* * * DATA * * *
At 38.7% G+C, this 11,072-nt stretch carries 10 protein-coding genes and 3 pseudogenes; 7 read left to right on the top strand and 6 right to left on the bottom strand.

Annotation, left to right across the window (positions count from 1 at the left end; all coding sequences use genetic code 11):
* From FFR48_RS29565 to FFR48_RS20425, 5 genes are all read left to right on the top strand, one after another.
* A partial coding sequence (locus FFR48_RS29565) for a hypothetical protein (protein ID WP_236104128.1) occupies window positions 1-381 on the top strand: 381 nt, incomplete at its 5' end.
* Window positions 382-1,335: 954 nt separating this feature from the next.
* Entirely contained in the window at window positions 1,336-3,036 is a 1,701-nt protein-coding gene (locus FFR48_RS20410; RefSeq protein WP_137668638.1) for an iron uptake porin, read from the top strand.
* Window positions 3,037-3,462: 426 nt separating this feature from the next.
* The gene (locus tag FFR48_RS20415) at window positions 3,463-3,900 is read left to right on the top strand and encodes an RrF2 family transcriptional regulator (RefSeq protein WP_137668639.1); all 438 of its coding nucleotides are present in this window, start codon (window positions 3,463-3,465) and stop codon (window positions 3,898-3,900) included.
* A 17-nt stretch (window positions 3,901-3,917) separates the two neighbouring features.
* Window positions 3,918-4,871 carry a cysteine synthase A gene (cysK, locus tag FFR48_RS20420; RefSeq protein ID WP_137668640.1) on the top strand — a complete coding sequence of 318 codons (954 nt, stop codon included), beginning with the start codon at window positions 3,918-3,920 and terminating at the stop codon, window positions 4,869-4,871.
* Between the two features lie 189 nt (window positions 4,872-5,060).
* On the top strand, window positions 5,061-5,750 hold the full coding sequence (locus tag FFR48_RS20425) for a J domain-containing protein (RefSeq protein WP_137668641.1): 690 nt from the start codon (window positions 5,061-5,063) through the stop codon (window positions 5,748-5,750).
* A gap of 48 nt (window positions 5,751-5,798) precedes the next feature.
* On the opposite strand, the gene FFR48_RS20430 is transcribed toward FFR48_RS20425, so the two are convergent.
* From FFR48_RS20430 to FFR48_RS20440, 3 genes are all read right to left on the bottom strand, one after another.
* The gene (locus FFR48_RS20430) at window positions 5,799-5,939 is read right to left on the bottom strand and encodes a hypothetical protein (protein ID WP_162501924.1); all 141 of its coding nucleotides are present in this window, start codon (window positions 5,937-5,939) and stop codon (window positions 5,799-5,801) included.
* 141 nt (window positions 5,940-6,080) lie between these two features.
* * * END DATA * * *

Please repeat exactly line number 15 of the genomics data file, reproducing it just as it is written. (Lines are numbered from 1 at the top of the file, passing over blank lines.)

* From FFR48_RS20430 to FFR48_RS20440, 3 genes are all read right to left on the bottom strand, one after another.